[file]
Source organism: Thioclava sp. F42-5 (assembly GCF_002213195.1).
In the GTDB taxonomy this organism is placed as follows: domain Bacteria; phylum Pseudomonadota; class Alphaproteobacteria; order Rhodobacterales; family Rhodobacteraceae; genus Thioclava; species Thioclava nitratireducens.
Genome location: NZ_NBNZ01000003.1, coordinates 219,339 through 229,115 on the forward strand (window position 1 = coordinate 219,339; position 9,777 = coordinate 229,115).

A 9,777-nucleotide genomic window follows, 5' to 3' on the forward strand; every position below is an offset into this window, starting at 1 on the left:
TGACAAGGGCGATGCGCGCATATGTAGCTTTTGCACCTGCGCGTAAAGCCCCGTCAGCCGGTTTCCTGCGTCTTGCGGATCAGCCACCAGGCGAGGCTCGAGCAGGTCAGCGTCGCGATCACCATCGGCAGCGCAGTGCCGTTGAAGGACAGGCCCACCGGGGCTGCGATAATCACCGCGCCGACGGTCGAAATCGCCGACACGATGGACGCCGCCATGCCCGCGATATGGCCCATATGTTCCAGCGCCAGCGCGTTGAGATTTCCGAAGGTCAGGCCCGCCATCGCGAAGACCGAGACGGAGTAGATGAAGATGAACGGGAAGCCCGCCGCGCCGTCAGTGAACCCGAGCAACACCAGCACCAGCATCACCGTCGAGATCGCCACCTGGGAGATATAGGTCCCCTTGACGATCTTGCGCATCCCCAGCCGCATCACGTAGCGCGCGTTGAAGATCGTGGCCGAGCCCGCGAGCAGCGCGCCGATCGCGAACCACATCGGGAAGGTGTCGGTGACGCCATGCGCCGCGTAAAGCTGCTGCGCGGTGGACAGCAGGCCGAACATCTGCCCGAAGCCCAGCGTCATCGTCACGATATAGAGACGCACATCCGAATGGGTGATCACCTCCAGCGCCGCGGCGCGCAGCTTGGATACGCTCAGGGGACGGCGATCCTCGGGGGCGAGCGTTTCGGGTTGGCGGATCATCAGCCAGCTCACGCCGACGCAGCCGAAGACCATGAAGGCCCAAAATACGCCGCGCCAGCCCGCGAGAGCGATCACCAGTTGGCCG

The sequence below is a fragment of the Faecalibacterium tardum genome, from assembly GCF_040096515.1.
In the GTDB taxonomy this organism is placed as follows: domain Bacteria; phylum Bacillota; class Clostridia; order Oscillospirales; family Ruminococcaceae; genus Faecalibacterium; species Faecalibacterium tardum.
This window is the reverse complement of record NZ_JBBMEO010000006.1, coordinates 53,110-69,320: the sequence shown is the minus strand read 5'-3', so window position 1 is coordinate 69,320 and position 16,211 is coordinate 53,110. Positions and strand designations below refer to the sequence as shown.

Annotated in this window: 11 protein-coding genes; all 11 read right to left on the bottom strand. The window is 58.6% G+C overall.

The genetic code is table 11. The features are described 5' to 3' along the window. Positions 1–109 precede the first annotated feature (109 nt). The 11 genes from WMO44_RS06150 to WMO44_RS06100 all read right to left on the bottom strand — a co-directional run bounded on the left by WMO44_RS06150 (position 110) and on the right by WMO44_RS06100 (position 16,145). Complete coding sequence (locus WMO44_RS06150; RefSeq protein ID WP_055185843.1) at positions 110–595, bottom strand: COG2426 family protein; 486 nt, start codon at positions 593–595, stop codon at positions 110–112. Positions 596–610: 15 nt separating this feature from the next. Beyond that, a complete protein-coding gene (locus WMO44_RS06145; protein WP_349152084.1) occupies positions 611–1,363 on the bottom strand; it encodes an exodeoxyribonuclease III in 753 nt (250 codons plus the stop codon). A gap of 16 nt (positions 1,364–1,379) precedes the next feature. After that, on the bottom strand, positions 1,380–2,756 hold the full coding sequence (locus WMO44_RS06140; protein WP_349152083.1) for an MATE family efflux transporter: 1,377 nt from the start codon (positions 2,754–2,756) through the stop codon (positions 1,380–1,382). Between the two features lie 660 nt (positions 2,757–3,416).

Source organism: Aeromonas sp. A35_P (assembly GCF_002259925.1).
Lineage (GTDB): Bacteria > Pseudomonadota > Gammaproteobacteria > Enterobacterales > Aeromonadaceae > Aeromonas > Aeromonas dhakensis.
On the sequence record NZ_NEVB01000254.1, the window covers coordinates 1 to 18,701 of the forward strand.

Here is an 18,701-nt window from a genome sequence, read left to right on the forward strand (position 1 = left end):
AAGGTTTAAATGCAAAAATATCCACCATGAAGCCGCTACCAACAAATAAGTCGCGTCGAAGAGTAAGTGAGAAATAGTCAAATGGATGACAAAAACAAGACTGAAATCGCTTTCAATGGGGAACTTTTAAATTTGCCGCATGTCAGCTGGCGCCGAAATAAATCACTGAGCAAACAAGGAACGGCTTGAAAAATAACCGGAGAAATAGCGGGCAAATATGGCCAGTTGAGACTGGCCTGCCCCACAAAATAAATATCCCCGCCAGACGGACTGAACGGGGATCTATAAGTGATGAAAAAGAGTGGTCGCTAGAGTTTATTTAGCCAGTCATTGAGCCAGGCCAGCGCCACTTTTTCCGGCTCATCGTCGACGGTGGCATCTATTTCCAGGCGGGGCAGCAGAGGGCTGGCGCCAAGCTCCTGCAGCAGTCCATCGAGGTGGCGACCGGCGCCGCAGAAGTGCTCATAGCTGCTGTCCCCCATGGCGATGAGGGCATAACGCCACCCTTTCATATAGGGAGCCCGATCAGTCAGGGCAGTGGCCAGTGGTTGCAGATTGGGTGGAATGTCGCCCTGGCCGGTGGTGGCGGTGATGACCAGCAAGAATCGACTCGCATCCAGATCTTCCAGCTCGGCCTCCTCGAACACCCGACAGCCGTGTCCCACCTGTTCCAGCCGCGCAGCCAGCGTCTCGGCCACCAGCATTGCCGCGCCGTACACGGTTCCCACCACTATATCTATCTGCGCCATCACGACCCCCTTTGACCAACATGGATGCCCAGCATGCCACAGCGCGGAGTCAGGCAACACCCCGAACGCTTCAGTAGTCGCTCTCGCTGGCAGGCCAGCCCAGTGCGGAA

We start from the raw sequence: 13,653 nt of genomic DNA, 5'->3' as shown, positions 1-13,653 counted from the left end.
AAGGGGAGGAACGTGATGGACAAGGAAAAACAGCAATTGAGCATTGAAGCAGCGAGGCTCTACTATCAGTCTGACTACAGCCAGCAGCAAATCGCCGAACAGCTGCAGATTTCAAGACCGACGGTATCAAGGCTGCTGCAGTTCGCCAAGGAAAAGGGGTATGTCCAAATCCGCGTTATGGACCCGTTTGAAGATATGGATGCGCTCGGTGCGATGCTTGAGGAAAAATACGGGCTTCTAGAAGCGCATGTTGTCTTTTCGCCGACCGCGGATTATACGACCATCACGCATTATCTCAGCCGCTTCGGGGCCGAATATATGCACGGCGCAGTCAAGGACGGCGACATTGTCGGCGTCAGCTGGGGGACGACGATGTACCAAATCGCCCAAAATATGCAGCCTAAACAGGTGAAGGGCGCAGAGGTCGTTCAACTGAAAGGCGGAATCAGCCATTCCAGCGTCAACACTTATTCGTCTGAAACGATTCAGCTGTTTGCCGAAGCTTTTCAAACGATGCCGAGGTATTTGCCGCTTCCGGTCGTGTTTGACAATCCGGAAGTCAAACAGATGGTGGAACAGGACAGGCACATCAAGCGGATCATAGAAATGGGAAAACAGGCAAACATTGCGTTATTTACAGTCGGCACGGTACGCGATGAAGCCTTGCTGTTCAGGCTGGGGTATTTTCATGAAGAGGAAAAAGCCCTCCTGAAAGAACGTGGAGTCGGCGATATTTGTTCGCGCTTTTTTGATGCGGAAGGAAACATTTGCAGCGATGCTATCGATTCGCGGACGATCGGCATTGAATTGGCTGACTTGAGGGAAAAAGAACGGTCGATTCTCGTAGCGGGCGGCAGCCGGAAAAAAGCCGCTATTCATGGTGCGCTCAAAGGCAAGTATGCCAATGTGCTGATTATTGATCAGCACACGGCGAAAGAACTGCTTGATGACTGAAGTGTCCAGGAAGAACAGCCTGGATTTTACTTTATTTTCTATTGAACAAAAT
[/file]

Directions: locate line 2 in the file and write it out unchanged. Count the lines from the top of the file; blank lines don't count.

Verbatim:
In the GTDB taxonomy this organism is placed as follows: domain Bacteria; phylum Pseudomonadota; class Alphaproteobacteria; order Rhodobacterales; family Rhodobacteraceae; genus Thioclava; species Thioclava nitratireducens.